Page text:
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in mc I will strive to amend.



George Chauncey to the East India Company, by the James.
Bantam, the 15th of January, 1614.

IGHT Worshipful Sir, my service remembered etc.
May it please your Worships to understand that my
last unto your Worships was of the 14th of January
1612 per the Hector, since which I have perused one
of your Worships' letters by the Concord, by which letter I
perceive your Worships received mine ; wherein I gave your
Worships to understand of the Globe's proceeding and the


James for the coast of Coremondell. And now that your Wor-
ships may be advertised what hath passed since, may it please
you to understand that we arrived with the James the 6th of
June 1613, in the road of Petepoley (Petapoli), whereas having
a cowl for trade we landed what goods and moneys was thought
fitting for that place, whereas myself being appointed chief with
Mr. Brockedon for that employment. So leaving Mr. Brockedon
there, I went in the ship for Massulapatam. So about the
20th ditto we arrived in the road of Massulapatam, whereas
Mr. Gourney being there settled, and I having served the way
of that trade so far as my knowledge did give me leave, I
returned again to Petepoley, whereas we made sale of our goods
and made our employments again, in such commodities as by
our instructions we had of Mr. Peter Floris and Mr. Lucas
Antheunis. So that Mr. Gourney having made his employment in
Masulapatam and embarked all his goods, the ship coming to
Petepoley, in the meantime about the fine of December arrived
the Globe in the road of Massulapatam with Captain Essington,
Peter Floris and Adam Denton. So it being held fit for the
good of both voyages, that Adam Denton should proceed with
the James by reason of his experience in those parts where the
James were to go, and myself to stay with Mr. Floris for the
service of the Globe, which accordingly we have done. So the
James set sail for Bantam from Petepoley the 8th day of Feb-
ruary, 1613, and myself arrived some 5 days after in Masulapa-
tam, whereas I found Mr. Floris, but the ship was gone for the
river of Narsuparpeta to be trimmed and also Captain Essington
remained there to see it performed, till the 17th of May he ended
this life; upon whose death Mr. Floris went thither to see all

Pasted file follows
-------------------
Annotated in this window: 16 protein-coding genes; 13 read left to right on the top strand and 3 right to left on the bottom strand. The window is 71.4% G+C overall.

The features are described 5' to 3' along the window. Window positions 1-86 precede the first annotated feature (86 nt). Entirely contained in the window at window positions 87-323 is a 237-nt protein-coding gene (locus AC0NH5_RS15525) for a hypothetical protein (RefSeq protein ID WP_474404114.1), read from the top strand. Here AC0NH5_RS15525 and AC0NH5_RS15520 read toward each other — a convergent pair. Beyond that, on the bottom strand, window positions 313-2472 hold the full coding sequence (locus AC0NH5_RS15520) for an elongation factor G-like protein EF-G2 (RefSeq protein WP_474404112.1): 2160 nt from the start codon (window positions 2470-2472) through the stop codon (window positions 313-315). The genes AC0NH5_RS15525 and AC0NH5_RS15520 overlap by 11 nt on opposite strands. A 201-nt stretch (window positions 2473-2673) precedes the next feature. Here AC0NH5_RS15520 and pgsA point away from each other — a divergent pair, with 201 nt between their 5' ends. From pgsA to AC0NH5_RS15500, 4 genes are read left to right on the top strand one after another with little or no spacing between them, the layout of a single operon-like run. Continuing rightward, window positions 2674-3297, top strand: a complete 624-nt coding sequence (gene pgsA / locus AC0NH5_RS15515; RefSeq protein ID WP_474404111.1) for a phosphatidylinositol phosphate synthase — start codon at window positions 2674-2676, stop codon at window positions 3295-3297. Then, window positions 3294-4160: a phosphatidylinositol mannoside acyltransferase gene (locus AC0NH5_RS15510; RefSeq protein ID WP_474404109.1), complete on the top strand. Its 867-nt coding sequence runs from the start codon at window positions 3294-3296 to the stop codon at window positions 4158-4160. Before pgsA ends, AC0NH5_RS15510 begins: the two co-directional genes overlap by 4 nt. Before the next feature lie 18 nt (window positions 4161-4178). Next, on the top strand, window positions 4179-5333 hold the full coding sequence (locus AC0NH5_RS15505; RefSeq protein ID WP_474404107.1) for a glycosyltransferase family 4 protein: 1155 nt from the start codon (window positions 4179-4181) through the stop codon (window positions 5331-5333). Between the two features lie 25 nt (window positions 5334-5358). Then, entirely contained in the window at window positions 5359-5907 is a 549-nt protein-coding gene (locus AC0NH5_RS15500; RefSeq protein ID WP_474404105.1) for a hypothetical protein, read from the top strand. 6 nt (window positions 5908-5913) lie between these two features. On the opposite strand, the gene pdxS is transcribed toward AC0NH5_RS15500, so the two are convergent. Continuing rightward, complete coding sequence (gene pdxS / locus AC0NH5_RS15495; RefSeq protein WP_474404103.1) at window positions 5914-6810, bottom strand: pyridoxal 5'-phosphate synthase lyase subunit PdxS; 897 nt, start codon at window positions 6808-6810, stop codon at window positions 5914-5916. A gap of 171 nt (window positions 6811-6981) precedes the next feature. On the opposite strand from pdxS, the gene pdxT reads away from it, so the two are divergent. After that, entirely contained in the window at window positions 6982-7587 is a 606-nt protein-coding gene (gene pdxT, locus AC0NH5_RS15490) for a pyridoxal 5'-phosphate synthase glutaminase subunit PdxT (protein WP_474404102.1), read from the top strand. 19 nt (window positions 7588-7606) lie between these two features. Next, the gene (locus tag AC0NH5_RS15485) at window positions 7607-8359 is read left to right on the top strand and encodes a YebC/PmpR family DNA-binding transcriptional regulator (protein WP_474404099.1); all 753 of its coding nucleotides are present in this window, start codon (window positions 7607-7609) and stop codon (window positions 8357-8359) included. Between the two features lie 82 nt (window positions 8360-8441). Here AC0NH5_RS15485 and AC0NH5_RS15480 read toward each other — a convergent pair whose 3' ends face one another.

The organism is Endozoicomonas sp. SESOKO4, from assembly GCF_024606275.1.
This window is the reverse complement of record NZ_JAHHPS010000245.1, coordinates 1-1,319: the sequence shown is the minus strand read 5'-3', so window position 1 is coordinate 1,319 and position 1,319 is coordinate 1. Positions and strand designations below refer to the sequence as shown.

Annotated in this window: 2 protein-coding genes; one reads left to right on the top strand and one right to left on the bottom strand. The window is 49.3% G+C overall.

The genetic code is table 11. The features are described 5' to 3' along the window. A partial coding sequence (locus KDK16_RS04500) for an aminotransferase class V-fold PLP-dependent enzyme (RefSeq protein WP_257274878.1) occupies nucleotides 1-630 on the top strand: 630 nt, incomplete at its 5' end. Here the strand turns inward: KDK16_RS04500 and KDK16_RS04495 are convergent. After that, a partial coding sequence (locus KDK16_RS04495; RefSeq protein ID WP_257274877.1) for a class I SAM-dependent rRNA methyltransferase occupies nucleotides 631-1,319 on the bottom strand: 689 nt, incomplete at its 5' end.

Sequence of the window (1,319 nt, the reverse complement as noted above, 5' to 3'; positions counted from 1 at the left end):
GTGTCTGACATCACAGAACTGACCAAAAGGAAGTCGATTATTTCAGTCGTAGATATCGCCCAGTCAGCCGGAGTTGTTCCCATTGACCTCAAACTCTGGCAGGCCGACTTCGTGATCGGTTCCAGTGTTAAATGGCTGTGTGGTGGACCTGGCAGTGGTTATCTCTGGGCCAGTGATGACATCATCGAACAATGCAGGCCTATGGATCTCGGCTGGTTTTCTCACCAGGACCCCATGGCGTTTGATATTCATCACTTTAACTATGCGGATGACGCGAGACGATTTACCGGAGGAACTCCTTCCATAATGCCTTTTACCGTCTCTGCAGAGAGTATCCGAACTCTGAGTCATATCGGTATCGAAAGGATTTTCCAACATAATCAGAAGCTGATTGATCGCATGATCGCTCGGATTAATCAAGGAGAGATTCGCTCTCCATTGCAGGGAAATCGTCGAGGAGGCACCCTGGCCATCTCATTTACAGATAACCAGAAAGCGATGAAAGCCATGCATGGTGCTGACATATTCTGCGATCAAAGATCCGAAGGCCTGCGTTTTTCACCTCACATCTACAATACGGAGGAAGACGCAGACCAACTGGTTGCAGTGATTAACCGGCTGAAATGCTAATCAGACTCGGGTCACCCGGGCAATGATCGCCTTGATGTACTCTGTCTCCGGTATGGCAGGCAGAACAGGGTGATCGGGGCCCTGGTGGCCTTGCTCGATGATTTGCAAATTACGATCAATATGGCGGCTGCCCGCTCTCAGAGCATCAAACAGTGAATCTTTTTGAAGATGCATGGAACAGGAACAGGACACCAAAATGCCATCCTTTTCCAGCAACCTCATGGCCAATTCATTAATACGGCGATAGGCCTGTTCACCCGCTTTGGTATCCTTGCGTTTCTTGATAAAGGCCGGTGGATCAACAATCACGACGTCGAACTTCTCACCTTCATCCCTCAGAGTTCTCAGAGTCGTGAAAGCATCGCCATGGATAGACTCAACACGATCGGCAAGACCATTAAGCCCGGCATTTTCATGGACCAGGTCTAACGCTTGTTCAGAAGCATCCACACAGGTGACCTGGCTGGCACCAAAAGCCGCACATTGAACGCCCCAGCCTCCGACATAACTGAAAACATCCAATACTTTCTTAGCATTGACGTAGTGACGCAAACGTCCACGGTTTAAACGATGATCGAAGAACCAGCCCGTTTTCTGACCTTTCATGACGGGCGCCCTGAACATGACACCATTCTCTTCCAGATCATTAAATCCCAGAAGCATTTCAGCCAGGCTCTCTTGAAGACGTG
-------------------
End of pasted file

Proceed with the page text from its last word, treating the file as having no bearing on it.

matters whatsoever set in order ; and by reason of his great
business in Masulapatam he could not spare my absence, so he
established Mr. Skinner to see all matters whatsoever performed.
But he not being so careful as he might have been that
Mr. Floris was constrained to send me thither and to discharge
Mr. Skinner, which I did and arrived in Narsuparpeta the 19th of
July, and having taken account of Mr. Skinner of all land matters
I remained there till the 3rd of October our ship, being careened,
thanks [be to] God, came safe over the bar of Narsuparpeta and,


having taken all her provision in, she was by force of winds and
foul weather broke from her cable and lost her anchor; so that
she was forced to Masulapatam road, where she arrived safe,
thanks be to God, the 23rd ditto. But I, having discharged all
business both for ship and shore, arrived in Masulapatam four
days before the ship. So at our coming thither rinding Mr. Floris
almost ready, only the Governor and two or three more to
be indebted about 8 or 9,000 rials, and that their time of pay-
ment being seven months past and still driving us off from day
to day ; so in the end, seeing little hope of payment or none at
all to be expected, we agreed to take the Governor's son prisoner,
which the 24th of November we performed out of the king's
custom house and carried him aboard our ship prisoner in spite
of 1,000 of his people, to the Company's benefit, the honour of
our king and country and to the great content of all the Moors.
This Governor is indebted to the Dutch 7,000 rials and hath
been this seven years but they will never get a cash from him.
This Governor is a Brahman and a very great tyrant. So
Mr. Floris going aboard with the Governor's son, left me ashore
to receive our debts, which I did in six days and laded them
aboard in indigo, cinnamon and cotton yarn. For all matters
which passed in this conflict I refer your Worships to the mouths
of Mr. Floris and the rest when it shall please God to send them
to your Worships in safety, for it is too tedious to set down.
So we making as good [speed ?] as possibly we could we set sail
from Massulapatam the 8th day of December and in 26 days we
arrived safe in Bantam road, whereas we found roaders the
James, the Osiander, the Concord and Speedwell, where upon
our coming there was held a court, where it was generally agreed
upon that the James and Globe should proceed home, and by
reason of want of men of both ships so it was agreed that the
Concord should stay here in the road till a new supply, and her
men to supply the other two ships Globe and James, and the
Osiander to go to the Molouckes, and Captain Christian to be
captain of the Globe and Mr. Salmon to be master, and
Mr. Skinner to go master in the Osiander for the Molouckes
with Mr. Ball chief merchant, and for myself to go a passenger
in the same ship for Macassar there to remain chief and to do


your Worships the best service I am able to the uttermost of my
power, if it please God to send me my health ; for at this present
I being very sick and weak am not able to write your Worships
at large, but what I have let pass I refer your Worships to
Mr. Floris and Captain Marlowe who I doubt not but will certify
your Worships at large. The Globe will [be ready ?] to set sail
in 15 days and the Osiander, but because I would not altogether
be thought negligent I have thought fit to certify your Worships
somewhat of our proceedings, though not so large as I ought ;
but I beseech your Worships to hold me excused being at present
very ill. So with my prayers to God for your Worships' happy
proceedings in all your actions, I rest

Your Worships' servant to command,

George Chauncey.


Thomas Elkington to John Oxwicke at Baroche.